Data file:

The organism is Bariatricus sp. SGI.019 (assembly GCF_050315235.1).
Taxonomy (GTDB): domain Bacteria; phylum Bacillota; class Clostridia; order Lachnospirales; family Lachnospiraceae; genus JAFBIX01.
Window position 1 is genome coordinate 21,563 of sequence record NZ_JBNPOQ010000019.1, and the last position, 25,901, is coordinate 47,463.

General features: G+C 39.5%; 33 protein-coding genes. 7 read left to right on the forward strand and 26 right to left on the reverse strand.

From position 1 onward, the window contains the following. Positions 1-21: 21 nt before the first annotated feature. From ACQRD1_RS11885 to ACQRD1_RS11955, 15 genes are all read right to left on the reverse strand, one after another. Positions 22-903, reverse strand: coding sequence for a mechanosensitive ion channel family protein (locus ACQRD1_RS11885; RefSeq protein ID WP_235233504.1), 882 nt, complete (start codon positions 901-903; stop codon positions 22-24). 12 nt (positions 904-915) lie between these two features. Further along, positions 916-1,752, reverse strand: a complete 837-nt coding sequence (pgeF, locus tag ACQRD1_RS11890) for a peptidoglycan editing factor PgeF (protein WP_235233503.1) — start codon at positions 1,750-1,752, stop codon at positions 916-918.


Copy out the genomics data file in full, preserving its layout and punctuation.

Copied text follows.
The organism is Bariatricus sp. SGI.019 (assembly GCF_050315235.1).
Taxonomy (GTDB): domain Bacteria; phylum Bacillota; class Clostridia; order Lachnospirales; family Lachnospiraceae; genus JAFBIX01.
Window position 1 is genome coordinate 21,563 of sequence record NZ_JBNPOQ010000019.1, and the last position, 25,901, is coordinate 47,463.

General features: G+C 39.5%; 33 protein-coding genes. 7 read left to right on the forward strand and 26 right to left on the reverse strand.

From position 1 onward, the window contains the following. Positions 1-21: 21 nt before the first annotated feature. From ACQRD1_RS11885 to ACQRD1_RS11955, 15 genes are all read right to left on the reverse strand, one after another. Positions 22-903, reverse strand: coding sequence for a mechanosensitive ion channel family protein (locus ACQRD1_RS11885; RefSeq protein ID WP_235233504.1), 882 nt, complete (start codon positions 901-903; stop codon positions 22-24). 12 nt (positions 904-915) lie between these two features. Further along, positions 916-1,752, reverse strand: a complete 837-nt coding sequence (pgeF, locus tag ACQRD1_RS11890) for a peptidoglycan editing factor PgeF (protein WP_235233503.1) — start codon at positions 1,750-1,752, stop codon at positions 916-918.